Ring Lardner Analysis

Discussion Topics

(Masterpieces of American Literature)

Is Ring Lardner optimistic or pessimistic about humanity?

How does Lardner use dialogue to develop his characters?

What historical factors help to explain Lardner’s popularity in America of the 1920’s?

In “Haircut,” who is at fault for Jim Kendall’s death?

Among literary scholars, much has been made of the Hemingway hero. Is there such a thing as a “Lardner hero”?

Contrast Lardner’s view of love in “Some Like Them Cold” and “Golden Honeymoon.”

Other Literary Forms

(Literary Essentials: Short Fiction Masterpieces)

ph_0111207195-Lardner.jpg Ring Lardner. Published by Salem Press, Inc.

Ring Lardner is known chiefly as a short-story writer, but in his own time was better known as a sportswriter, columnist, and humorist. He also wrote two novel-length works, You Know Me Al (1915) and The Big Town (1921), and he tried his hand at writing musical comedies, June Moon (1929; in collaboration with George S. Kaufman) being his only successful one. Most of Lardner’s nonfictional prose remains uncollected, although a few works have appeared in book form, including an early piece about the return of the Chicago White Sox from a worldwide tour, a book of verse about successful business and professional men (Regular Fellows I Have Met, 1919), three humorous essays, “The Young Immigrunts,” “Symptoms of Being Thirty-five,” and “Say It with Oil,” and a burlesque autobiography, The Story of a Wonder Man (1927).


(Literary Essentials: Short Fiction Masterpieces)

Ring Lardner added significantly to a tradition dating back at least as far as Mark Twain’s The Adventures of Huckleberry Finn (1884). Using first-person monologue (usually humorous, always steeped in colloquialisms, occasionally in the form of correspondence), Lardner allowed his characters to reveal themselves, warts and all. As such, the superficiality and insincerity of his narrators is starkly contrasted with the often harsh truths they unintentionally reveal. This allowed Lardner to illustrate some of the less edifying aspects of American society and human nature in general. He also captured the spoken language (and slang) of ordinary people, rendering it as an art form unto itself. Thus, in addition to their entertainment value, Lardner’s stories provide a telling picture of American manners and morals during the first third or so of the twentieth century. Finally, Lardner was a pioneer in the fruitful marriage between the game of baseball and American letters, laying the foundation for later works by prominent authors such as Mark Harris (Bang the Drum Slowly, 1956), W. P. Kinsella (Shoeless Joe, 1982, filmed as Field of Dreams, 1989), Bernard Malamud (The Natural, 1952), and Philip Roth (The Great American Novel, 1973).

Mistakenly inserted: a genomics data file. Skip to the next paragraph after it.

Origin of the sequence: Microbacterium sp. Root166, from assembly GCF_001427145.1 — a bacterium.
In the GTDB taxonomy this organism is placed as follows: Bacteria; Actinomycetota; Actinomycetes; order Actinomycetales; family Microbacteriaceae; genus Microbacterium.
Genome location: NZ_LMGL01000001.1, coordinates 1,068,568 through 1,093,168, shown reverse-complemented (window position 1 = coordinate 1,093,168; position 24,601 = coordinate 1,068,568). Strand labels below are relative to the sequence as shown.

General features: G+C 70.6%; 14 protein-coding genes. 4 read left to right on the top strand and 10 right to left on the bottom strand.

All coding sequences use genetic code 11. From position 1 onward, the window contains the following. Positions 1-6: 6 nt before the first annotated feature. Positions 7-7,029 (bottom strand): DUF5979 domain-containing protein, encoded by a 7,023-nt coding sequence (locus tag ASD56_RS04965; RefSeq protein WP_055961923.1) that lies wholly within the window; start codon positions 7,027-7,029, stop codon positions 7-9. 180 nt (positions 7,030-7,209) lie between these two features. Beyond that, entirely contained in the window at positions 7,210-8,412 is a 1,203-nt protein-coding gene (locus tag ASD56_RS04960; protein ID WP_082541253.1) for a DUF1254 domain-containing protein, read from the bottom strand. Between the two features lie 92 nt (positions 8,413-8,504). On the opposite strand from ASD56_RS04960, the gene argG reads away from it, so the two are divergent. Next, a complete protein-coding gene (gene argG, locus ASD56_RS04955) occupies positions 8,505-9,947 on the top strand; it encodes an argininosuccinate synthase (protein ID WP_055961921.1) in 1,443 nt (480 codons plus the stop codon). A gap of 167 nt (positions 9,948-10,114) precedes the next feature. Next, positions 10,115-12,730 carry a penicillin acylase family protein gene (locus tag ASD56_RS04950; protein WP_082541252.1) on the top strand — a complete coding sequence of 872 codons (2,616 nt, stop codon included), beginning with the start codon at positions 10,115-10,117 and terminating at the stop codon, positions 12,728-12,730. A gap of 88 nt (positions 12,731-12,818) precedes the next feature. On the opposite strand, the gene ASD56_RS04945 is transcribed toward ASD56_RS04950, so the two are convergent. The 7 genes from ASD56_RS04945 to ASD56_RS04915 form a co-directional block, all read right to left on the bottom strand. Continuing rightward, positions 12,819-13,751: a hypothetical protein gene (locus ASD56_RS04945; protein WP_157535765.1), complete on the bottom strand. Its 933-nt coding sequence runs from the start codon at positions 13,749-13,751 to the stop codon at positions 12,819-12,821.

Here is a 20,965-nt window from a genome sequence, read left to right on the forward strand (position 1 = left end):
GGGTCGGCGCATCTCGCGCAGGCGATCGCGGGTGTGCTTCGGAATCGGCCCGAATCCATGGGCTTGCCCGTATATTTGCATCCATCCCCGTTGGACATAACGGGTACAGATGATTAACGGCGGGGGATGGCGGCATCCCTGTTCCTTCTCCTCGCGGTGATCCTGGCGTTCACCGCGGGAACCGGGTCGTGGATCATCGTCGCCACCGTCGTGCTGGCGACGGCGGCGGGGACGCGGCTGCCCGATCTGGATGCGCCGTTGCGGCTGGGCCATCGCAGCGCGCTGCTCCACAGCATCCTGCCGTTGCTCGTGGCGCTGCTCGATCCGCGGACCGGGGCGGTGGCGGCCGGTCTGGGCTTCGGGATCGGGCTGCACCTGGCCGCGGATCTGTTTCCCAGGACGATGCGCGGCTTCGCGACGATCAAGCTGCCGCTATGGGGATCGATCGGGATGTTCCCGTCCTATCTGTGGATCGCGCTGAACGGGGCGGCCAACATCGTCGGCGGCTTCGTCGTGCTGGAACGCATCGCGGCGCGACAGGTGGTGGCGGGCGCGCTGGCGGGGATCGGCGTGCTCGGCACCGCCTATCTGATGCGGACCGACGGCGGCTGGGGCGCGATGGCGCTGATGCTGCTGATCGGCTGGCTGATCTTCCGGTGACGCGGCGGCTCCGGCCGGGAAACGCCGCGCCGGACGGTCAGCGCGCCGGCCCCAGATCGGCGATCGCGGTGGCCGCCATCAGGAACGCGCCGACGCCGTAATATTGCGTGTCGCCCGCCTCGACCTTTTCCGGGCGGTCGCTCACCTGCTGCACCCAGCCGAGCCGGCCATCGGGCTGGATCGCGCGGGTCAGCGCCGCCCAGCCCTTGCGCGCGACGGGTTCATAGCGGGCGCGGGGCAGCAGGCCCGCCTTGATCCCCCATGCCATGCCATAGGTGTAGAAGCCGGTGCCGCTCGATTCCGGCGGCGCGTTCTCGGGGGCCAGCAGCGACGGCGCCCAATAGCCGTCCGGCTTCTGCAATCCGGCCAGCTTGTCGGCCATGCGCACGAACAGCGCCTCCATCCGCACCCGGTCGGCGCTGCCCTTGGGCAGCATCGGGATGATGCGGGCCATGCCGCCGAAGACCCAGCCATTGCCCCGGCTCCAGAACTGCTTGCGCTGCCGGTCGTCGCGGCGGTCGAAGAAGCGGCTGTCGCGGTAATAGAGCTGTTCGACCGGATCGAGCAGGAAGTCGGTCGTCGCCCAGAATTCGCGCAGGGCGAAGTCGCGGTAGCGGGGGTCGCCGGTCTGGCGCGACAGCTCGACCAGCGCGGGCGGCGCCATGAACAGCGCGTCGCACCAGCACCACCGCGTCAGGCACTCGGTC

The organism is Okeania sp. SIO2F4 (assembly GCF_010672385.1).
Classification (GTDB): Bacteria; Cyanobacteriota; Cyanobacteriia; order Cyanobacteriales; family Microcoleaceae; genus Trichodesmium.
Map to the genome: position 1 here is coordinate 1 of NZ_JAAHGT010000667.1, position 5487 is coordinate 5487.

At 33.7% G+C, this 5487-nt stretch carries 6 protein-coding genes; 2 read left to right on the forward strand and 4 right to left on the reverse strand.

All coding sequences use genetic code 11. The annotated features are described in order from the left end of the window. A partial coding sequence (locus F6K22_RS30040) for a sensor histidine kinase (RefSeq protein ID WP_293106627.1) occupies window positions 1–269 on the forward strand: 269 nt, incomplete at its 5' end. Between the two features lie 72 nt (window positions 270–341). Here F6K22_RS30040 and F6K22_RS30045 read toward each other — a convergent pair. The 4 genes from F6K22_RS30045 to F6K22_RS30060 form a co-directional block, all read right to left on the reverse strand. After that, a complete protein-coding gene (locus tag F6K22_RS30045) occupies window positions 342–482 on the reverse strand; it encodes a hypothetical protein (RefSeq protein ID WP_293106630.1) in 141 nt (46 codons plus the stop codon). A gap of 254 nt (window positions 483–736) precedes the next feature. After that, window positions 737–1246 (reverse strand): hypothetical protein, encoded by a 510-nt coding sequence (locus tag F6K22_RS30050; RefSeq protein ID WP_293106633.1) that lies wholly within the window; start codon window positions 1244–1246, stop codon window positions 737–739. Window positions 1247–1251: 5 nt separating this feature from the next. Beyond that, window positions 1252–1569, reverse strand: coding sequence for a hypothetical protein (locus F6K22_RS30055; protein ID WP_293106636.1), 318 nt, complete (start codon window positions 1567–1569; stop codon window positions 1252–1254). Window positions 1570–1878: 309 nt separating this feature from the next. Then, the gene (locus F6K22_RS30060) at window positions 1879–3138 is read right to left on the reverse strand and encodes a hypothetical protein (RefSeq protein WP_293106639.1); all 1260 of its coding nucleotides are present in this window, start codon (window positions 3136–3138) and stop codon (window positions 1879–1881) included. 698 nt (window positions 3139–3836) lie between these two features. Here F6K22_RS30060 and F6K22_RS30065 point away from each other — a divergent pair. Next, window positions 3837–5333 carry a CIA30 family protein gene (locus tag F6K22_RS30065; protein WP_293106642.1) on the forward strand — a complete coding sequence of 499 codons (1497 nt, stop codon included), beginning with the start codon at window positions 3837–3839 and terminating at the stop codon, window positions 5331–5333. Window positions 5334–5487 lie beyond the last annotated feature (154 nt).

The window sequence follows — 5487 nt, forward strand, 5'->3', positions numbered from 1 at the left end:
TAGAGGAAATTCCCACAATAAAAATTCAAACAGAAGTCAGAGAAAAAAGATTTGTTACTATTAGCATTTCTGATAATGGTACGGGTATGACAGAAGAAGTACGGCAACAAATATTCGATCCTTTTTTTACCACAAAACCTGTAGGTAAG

(Masterpieces of American Literature)

Blythe, Hal, and Charlie Sweet. “Lardner’s ‘Haircut.’” The Explicator 55 (Summer, 1997): 219-221. Poses the question of why Whitey would tell his tale of homicide to a stranger; argues that Whitey feels guilty because he has been involved and thus, like the Ancient Mariner, stops strangers to tell his tale.

Bruccoli, Matthew J., and Richard Layman. Ring Lardner: A Descriptive Bibliography. Pittsburgh: University of Pittsburgh Press, 1976. This highly accessible and useful summary of Lardner’s work provides a good starting point for getting a sense of Lardner’s overall achievements, range, and productivity.

Cowlishaw, Brian T. “The Reader’s Role in Ring Lardner’s Rhetoric.” Studies in Short Fiction 31 (Spring, 1994): 207-216. Argues that readers of Lardner’s stories perceive a set of corrective lessons conveyed satirically by an implied author. Readers who accept the role of implied reader and thus align themselves with the implied author as perceptive and intelligent people accept these lessons and thus fulfill the basic purpose of satire, which is social correction.

Elder, Donald. Ring Lardner. Garden City, N.Y.: Doubleday, 1956. This early biography is helpful because it includes much firsthand testimony from those who knew Lardner throughout his career, including the very...

(The entire section is 560 words.)